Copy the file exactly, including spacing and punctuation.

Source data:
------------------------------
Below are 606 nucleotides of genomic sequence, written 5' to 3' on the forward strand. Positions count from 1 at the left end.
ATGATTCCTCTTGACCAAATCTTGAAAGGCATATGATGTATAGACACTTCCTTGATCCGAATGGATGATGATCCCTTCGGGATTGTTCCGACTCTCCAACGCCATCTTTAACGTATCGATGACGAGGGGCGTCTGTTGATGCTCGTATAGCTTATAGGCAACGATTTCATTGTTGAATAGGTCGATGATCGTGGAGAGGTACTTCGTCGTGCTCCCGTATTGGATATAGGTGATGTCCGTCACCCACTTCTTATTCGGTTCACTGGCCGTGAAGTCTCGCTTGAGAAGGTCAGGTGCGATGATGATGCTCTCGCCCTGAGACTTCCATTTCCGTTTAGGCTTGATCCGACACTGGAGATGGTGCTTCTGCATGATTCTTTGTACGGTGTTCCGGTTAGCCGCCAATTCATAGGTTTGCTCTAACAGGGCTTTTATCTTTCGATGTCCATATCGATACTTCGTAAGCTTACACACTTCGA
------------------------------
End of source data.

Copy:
Below are 606 nucleotides of genomic sequence, written 5' to 3' on the forward strand. Positions count from 1 at the left end.
ATGATTCCTCTTGACCAAATCTTGAAAGGCATATGATGTATAGACACTTCCTTGATCCGAATGGATGATGATCCCTTCGGGATTGTTCCGACTCTCCAACGCCATCTTTAACGTATCGATGACGAGGGGCGTCTGTTGATGCTCGTATAGCTTATAGGCAACGATTTCATTGTTGAATAGGTCGATGATCGTGGAGAGGTACTTCGTCGTGCTCCCGTATTGGATATAGGTGATGTCCGTCACCCACTTCTTATTCGGTTCACTGGCCGTGAAGTCTCGCTTGAGAAGGTCAGGTGCGATGATGATGCTCTCGCCCTGAGACTTCCATTTCCGTTTAGGCTTGATCCGACACTGGAGATGGTGCTTCTGCATGATTCTTTGTACGGTGTTCCGGTTAGCCGCCAATTCATAGGTTTGCTCTAACAGGGCTTTTATCTTTCGATGTCCATATCGATACTTCGTAAGCTTACACACTTCGA